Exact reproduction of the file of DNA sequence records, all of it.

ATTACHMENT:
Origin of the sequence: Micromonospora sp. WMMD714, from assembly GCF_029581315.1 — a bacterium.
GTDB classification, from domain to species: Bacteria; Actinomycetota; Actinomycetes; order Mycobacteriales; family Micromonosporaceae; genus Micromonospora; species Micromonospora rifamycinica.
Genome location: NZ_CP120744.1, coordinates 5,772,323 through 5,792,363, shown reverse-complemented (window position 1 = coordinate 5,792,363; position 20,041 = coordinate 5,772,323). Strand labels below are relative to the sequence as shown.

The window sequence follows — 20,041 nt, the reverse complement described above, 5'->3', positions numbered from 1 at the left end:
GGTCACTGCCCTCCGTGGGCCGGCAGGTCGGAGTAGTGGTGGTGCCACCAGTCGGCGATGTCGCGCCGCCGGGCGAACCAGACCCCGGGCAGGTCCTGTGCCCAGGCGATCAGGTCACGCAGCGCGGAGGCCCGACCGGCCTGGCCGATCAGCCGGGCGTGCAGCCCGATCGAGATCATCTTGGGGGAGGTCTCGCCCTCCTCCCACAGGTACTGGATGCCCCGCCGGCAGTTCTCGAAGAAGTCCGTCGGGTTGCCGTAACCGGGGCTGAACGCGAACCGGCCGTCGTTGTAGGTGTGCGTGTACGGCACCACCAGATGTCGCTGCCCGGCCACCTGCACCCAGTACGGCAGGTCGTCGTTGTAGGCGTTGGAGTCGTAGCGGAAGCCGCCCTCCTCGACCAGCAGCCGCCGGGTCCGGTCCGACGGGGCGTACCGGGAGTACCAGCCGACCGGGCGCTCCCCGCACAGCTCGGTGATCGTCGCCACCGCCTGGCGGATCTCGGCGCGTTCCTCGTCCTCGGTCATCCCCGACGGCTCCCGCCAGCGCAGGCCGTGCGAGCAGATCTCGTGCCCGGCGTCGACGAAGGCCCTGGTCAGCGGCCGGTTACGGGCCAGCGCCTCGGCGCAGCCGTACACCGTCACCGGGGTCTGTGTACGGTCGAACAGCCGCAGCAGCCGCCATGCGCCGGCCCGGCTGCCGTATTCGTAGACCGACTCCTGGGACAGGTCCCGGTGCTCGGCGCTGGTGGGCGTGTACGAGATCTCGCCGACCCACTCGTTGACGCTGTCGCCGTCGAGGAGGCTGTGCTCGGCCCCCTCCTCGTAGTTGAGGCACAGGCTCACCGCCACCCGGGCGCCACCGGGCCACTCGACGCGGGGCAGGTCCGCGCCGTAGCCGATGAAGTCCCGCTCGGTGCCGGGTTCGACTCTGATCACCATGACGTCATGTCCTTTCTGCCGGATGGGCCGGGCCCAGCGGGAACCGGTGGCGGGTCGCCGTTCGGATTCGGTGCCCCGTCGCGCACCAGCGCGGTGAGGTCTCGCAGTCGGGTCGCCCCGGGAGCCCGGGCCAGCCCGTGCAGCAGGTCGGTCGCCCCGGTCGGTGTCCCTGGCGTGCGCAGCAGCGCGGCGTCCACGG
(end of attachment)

Origin of the sequence: Micromonospora sp. WMMD714, from assembly GCF_029581315.1 — a bacterium.
GTDB classification, from domain to species: Bacteria; Actinomycetota; Actinomycetes; order Mycobacteriales; family Micromonosporaceae; genus Micromonospora; species Micromonospora rifamycinica.
Genome location: NZ_CP120744.1, coordinates 5,772,323 through 5,792,363, shown reverse-complemented (window position 1 = coordinate 5,792,363; position 20,041 = coordinate 5,772,323). Strand labels below are relative to the sequence as shown.

The window sequence follows — 20,041 nt, the reverse complement described above, 5'->3', positions numbered from 1 at the left end:
GGTCACTGCCCTCCGTGGGCCGGCAGGTCGGAGTAGTGGTGGTGCCACCAGTCGGCGATGTCGCGCCGCCGGGCGAACCAGACCCCGGGCAGGTCCTGTGCCCAGGCGATCAGGTCACGCAGCGCGGAGGCCCGACCGGCCTGGCCGATCAGCCGGGCGTGCAGCCCGATCGAGATCATCTTGGGGGAGGTCTCGCCCTCCTCCCACAGGTACTGGATGCCCCGCCGGCAGTTCTCGAAGAAGTCCGTCGGGTTGCCGTAACCGGGGCTGAACGCGAACCGGCCGTCGTTGTAGGTGTGCGTGTACGGCACCACCAGATGTCGCTGCCCGGCCACCTGCACCCAGTACGGCAGGTCGTCGTTGTAGGCGTTGGAGTCGTAGCGGAAGCCGCCCTCCTCGACCAGCAGCCGCCGGGTCCGGTCCGACGGGGCGTACCGGGAGTACCAGCCGACCGGGCGCTCCCCGCACAGCTCGGTGATCGTCGCCACCGCCTGGCGGATCTCGGCGCGTTCCTCGTCCTCGGTCATCCCCGACGGCTCCCGCCAGCGCAGGCCGTGCGAGCAGATCTCGTGCCCGGCGTCGACGAAGGCCCTGGTCAGCGGCCGGTTACGGGCCAGCGCCTCGGCGCAGCCGTACACCGTCACCGGGGTCTGTGTACGGTCGAACAGCCGCAGCAGCCGCCATGCGCCGGCCCGGCTGCCGTATTCGTAGACCGACTCCTGGGACAGGTCCCGGTGCTCGGCGCTGGTGGGCGTGTACGAGATCTCGCCGACCCACTCGTTGACGCTGTCGCCGTCGAGGAGGCTGTGCTCGGCCCCCTCCTCGTAGTTGAGGCACAGGCTCACCGCCACCCGGGCGCCACCGGGCCACTCGACGCGGGGCAGGTCCGCGCCGTAGCCGATGAAGTCCCGCTCGGTGCCGGGTTCGACTCTGATCACCATGACGTCATGTCCTTTCTGCCGGATGGGCCGGGCCCAGCGGGAACCGGTGGCGGGTCGCCGTTCGGATTCGGTGCCCCGTCGCGCACCAGCGCGGTGAGGTCTCGCAGTCGGGTCGCCCCGGGAGCCCGGGCCAGCCCGTGCAGCAGGTCGGTCGCCCCGGTCGGTGTCCCTGGCGTGCGCAGCAGCGCGGCGTCCACGG